Any public accommodation including without limitation any entity that offers the provision of goods, services, or access to the public that lawfully segregates or separates access to such public accommodation or other entity based on a person’s sex shall grant all persons admission to and the full enjoyment of such public accommodation or other entity consistent with the person’s gender identity.
SECTION 3. Section 98 of said chapter 272, as appearing in the 2012 Official Edition, is hereby amended by inserting after the word “sex”, in line 2, the following words:- , gender identity.
SECTION 4. The term gender identity as used herein shall have the meaning as set forth in clause 59, Section 7 of chapter 4 of the General Laws, as appearing in the 2014 Official Edition.
SECTION 5. The Massachusetts Commission Against Discrimination, established by section 56 of chapter 6, is authorized to adopt, promulgate, amend, and rescind rules and regulations or to formulate policies and make recommendations to effectuate the purposes of this Act.
The Senate voted 33 to 4 in favor of this bill. Eileen Donoghue and every other Senator representing a town that touches Lowell, voted in favor of this bill. I agree with Senator Donoghue’s vote in favor of this bill and I hope when an almost identical bill comes before the House, our state representatives – Tom Golden, Dave Nangle, and Rady Mom – also support it.
And I hope the other seven councilors defeat this motion.
With the expansion of MA/Com, the arrival of Kronos and the Markley Group, and all of the exciting work being done at the UMass Lowell Innovation Center, Lowell is rapidly becoming a center of high tech. These businesses and others form a solid foundation in the innovation economy and will only attract similar companies and startups. Yet the people who run these companies, and the people who will be working at them, will not want to come to a community that takes a backwards, irrational view of transgender rights. That is why so many companies have cancelled plans to relocate to or expand in North Carolina which with its “research triangle” had been a leading high tech region.
This motion urging defeat of the transgender rights bill also jeopardizes Lowell’s efforts to become a college town and to continue to grow as a home for artists. Both of those groups, college students and artists and all those drawn to them, want a community that is welcoming to everyone and that is open to change and new ideas. In fact, every economic development strategy pursued and being pursued by this city will be undercut by the passage of this motion.
More importantly, depriving the protection of the law to transgendered individuals is just wrong. The arguments against this bill have no basis in reality and are the product of prejudice and ignorance. This is much like what happened back in 2003 when the Supreme Judicial Court allowed same sex marriage. Those who opposed that decision predicated it would lead to bigamy, bestiality, and countless other ills. They were wrong then, just as the opponents of this bill are wrong now. The legislature should pass this bill, the governor should sign it, and we should let everyone get on with their lives. Instead of voting to oppose this measure, the Lowell City Council should pass a substitute motion endorsing it.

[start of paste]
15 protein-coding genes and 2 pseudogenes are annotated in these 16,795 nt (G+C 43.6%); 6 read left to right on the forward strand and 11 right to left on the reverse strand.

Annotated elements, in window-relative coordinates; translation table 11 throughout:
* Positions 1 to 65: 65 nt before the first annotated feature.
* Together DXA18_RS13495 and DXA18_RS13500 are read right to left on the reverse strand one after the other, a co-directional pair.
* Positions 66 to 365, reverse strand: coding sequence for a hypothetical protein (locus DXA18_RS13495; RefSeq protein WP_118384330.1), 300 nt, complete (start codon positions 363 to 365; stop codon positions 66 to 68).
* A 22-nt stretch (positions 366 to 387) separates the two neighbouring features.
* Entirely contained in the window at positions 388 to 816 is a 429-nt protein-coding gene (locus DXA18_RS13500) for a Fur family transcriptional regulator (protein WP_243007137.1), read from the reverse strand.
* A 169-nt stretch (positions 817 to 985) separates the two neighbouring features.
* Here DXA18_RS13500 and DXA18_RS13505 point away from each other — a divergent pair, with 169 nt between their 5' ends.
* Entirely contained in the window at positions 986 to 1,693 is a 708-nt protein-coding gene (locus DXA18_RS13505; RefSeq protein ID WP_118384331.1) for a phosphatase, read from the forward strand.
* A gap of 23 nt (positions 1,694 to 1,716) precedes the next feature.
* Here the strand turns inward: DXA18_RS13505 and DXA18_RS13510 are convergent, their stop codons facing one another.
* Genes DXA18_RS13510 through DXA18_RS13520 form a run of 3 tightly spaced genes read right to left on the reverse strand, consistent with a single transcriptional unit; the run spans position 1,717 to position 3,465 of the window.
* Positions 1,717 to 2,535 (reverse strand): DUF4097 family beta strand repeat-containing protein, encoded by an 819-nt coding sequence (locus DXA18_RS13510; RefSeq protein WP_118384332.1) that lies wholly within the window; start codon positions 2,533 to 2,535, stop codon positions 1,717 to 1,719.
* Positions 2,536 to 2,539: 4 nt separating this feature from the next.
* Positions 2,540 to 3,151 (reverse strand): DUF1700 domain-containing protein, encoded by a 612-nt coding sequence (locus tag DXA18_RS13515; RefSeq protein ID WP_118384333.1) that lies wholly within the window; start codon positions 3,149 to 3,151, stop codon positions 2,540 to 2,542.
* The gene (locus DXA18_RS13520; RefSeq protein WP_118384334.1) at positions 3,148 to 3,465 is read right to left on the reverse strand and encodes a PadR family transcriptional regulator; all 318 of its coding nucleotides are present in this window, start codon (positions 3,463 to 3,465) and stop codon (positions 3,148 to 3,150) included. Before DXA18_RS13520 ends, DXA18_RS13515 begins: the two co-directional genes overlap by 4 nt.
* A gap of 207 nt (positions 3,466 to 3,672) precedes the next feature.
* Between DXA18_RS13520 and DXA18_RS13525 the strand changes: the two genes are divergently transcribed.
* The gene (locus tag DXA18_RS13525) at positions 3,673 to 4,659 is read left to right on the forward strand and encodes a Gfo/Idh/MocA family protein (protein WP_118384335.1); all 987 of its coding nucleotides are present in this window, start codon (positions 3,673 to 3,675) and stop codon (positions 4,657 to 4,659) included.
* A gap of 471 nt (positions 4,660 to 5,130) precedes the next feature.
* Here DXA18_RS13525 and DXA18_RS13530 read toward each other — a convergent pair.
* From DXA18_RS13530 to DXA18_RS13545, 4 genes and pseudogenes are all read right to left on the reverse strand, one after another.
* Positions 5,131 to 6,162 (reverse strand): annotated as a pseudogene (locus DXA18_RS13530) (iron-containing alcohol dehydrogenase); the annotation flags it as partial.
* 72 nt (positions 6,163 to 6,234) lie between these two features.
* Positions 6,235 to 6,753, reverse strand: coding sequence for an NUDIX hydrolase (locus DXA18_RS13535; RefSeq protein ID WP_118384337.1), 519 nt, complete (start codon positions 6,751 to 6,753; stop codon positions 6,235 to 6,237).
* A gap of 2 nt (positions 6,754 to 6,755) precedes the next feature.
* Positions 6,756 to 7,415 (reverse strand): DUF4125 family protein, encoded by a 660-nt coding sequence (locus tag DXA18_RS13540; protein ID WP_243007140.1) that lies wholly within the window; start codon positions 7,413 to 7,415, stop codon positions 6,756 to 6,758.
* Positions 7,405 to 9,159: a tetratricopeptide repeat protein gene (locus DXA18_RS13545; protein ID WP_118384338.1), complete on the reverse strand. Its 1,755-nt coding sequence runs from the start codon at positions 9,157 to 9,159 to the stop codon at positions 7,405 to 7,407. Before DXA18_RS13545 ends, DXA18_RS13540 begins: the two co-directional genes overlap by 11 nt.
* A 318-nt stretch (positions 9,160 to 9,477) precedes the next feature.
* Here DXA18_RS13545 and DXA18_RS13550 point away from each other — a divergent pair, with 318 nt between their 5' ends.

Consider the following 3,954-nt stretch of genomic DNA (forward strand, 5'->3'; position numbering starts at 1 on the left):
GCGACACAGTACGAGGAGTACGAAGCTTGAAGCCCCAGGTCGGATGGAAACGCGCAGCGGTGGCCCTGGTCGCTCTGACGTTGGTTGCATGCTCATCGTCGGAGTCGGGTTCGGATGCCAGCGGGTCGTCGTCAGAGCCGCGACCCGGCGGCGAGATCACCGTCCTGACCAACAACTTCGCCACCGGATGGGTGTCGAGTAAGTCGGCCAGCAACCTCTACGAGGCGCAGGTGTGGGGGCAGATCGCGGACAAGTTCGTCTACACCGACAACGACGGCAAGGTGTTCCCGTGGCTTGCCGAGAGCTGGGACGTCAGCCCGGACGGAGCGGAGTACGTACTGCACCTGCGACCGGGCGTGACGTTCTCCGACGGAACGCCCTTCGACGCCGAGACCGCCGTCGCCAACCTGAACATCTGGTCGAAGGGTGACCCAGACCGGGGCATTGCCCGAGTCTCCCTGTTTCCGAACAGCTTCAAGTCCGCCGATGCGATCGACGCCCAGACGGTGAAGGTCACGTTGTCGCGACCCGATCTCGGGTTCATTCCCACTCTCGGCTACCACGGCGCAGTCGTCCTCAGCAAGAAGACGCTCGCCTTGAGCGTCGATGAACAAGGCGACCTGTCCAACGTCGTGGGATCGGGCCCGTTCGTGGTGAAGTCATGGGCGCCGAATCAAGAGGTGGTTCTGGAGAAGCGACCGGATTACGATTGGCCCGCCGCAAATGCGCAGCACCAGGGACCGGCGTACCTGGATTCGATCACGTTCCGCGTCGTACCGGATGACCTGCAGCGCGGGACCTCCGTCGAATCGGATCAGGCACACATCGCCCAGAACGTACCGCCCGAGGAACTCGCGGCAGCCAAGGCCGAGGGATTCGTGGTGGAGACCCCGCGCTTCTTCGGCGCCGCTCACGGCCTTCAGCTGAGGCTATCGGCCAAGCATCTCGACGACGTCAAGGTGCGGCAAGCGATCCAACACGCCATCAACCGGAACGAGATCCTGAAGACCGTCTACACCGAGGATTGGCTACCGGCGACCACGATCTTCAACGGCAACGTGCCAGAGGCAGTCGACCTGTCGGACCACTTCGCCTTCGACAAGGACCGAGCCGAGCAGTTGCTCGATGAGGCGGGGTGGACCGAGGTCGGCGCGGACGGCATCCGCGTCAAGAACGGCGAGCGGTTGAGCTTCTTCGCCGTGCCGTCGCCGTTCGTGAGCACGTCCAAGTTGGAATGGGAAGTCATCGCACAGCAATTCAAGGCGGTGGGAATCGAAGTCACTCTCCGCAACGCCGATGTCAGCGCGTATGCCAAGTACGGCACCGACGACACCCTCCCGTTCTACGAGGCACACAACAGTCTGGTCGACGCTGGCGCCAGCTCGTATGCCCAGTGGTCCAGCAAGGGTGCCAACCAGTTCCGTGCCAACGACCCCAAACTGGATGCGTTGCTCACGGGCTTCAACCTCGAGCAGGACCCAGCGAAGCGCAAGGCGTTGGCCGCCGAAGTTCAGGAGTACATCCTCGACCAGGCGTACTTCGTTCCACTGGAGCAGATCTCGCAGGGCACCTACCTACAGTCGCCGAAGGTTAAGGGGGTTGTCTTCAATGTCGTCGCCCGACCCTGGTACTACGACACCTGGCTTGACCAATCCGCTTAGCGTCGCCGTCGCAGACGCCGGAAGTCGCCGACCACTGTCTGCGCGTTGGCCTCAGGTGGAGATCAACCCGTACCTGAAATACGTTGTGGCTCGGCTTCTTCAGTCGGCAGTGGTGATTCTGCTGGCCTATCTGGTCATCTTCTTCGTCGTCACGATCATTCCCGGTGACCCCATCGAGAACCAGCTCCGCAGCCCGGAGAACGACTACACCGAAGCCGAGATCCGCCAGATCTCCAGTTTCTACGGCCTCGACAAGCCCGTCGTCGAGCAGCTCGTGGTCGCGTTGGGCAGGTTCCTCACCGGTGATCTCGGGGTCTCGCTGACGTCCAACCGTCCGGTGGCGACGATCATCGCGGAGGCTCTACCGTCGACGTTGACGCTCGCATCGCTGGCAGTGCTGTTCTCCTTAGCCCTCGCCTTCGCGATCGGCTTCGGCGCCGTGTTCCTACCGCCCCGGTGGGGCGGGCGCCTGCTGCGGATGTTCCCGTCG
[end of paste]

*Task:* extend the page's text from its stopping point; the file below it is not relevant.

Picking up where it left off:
4 Responses to Lowell Week in Review: May 14, 2016
Thanks for all the care and time you put into these week-in-review posts. I feel like I have a sense of Lowell happenings even after moving far away.
I appreciate your thoughtful articulation about the state transgender rights bill re: two Councilors regrettably proposing that Lowell resolve in opposition. I too hope a substitute motion to endorse the bill is passed. I shall stay tuned to future week in review posts. :)
With respect to the student housing, I am pretty sure that the problem with the earlier proposal is that UML would not use student stipends to fund off-campus housing. It sounds like the current proposal recognizes that, yet is still willing to proceed, although they may be hoping for a reversal of the UML position.
Aurora Erikson has an excellent follow-up with action-suggestions in her latest post…. https://learninglowell.wordpress.com/2016/05/15/city-council-motion-against-transgender-anti-discrimination-act/
I don’t agree with your reasoning for building a new Rourke bridge. I too am a big proponent of walking and biking as transportation. I’d argue that most folks that cross the current bridge do so for recreational purposes. Widening the bridge might make it better while on the new bridge but once at the new intersections it will surely be more dangerous and less likely non-vehicle usage will rise.
Ignoring that widening the bridge will induce sprawl and more congestion in both Pawtucketville and the Highlands is blindly optimistic. Can Mammoth Rd and Univ Ave handle more traffic? Don’t you agree that the “horse” land for sale next to the Stonehedge Inn and others like it will instantly spawn huge condo complexes? Tyngsboro is desperate for growth. Why give it to them when in the long run they won’t have the money to maintain it? Do we need more Dunkin Donuts or CVS’s on the boulevard?
Ambulances have sirens for a reason. Widening streets is the type of thinking that led to the decline of St Josephs and St Johns hospitals. Would widening the bridge make it more of a target for outside hospitals to buy it? That certainly wouldn’t be good for Lowell.
If development of land up river is bad for flooding should’t the people in the Rosemont neighborhood be worried?
Fixing one “problem” opens up a host of new ones. Let’s make downtown Lowell so damn walkable and bikeable that development moves from there outward. That’s how Lowell thrived in the past and can again.